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Stanford Law Review

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In its nascent years, the Roberts Court quickly developed a reputation—and drew sharp criticism—for using the canon of constitutional avoidance to rewrite statutes in controversial, high-profile cases. In recent years, however, the Court seems to have taken a new turn, quietly creating exceptions or reading in statutory conditions in order to evade potentially serious constitutional problems without expressly discussing the constitutional issue or invoking the avoidance canon. In fact, the avoidance canon seems largely, and conspicuously, missing from many cases decided during the Court’s most recent Terms, playing a significant role in justifying the Court’s construction in only one majority opinion since 2012.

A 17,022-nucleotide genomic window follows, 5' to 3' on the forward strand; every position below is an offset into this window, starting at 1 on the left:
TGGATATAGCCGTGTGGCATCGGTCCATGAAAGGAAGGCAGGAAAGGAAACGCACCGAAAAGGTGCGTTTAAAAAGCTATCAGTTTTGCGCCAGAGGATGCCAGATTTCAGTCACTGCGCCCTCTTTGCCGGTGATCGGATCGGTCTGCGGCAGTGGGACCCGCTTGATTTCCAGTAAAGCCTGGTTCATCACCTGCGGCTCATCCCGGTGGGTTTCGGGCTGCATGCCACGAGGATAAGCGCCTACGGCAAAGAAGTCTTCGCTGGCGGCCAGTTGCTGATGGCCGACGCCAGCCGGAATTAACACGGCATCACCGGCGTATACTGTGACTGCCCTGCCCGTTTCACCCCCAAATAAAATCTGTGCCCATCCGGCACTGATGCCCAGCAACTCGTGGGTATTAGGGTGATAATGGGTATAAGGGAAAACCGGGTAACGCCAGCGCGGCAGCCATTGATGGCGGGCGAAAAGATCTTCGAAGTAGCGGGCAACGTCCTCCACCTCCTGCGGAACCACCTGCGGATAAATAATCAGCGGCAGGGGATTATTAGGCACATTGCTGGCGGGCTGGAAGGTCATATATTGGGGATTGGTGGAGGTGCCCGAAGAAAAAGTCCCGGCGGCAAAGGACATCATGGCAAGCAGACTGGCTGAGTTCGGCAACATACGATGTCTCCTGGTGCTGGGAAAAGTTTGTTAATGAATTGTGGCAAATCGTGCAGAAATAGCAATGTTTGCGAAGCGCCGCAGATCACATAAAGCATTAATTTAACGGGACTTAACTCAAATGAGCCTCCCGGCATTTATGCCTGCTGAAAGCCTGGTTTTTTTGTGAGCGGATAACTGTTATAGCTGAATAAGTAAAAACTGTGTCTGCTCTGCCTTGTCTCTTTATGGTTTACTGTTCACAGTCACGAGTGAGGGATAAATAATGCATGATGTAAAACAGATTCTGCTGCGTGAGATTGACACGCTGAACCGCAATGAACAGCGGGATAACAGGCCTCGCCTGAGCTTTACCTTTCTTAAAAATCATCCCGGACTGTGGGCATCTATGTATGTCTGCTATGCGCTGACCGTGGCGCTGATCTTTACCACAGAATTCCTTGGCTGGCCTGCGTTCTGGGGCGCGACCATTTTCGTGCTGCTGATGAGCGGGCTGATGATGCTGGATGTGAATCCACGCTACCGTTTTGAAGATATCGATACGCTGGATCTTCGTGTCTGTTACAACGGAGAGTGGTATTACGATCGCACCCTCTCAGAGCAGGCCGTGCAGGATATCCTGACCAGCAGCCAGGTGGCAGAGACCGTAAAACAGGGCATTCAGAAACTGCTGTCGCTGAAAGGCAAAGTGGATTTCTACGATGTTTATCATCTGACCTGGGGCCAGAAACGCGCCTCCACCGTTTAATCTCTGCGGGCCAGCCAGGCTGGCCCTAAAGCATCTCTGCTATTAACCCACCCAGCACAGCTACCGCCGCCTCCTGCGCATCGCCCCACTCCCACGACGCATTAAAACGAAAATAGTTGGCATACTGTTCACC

This Article examines the Roberts Court’s recent shift in approach to the avoidance canon. It departs from the conventional wisdom about the Roberts Court and the avoidance canon in several important ways. First, it posits that the conventional view about the Roberts Court’s aggressive use of the avoidance canon may itself have contributed to the Court’s shift away from invoking the canon in recent Terms—that is, the Court may have ratcheted down its use of the canon in response to commentators’ attacks against its reliance on avoidance in its early Terms. Second, this Article argues that the Roberts Court has recently adopted a passive rather than aggressive form of avoidance, in which it effectively avoids deciding controversial, unresolved constitutional questions—but without invoking avoidance, and without openly admitting to rewriting or straining the statute’s text. Third, and perhaps most importantly, this Article uncovers several new tools of “passive avoidance” that the Court has employed to do the work previously performed by the avoidance canon. In the end, it posits that passive avoidance may actually be a good thing—and the truest form of constitutional avoidance.



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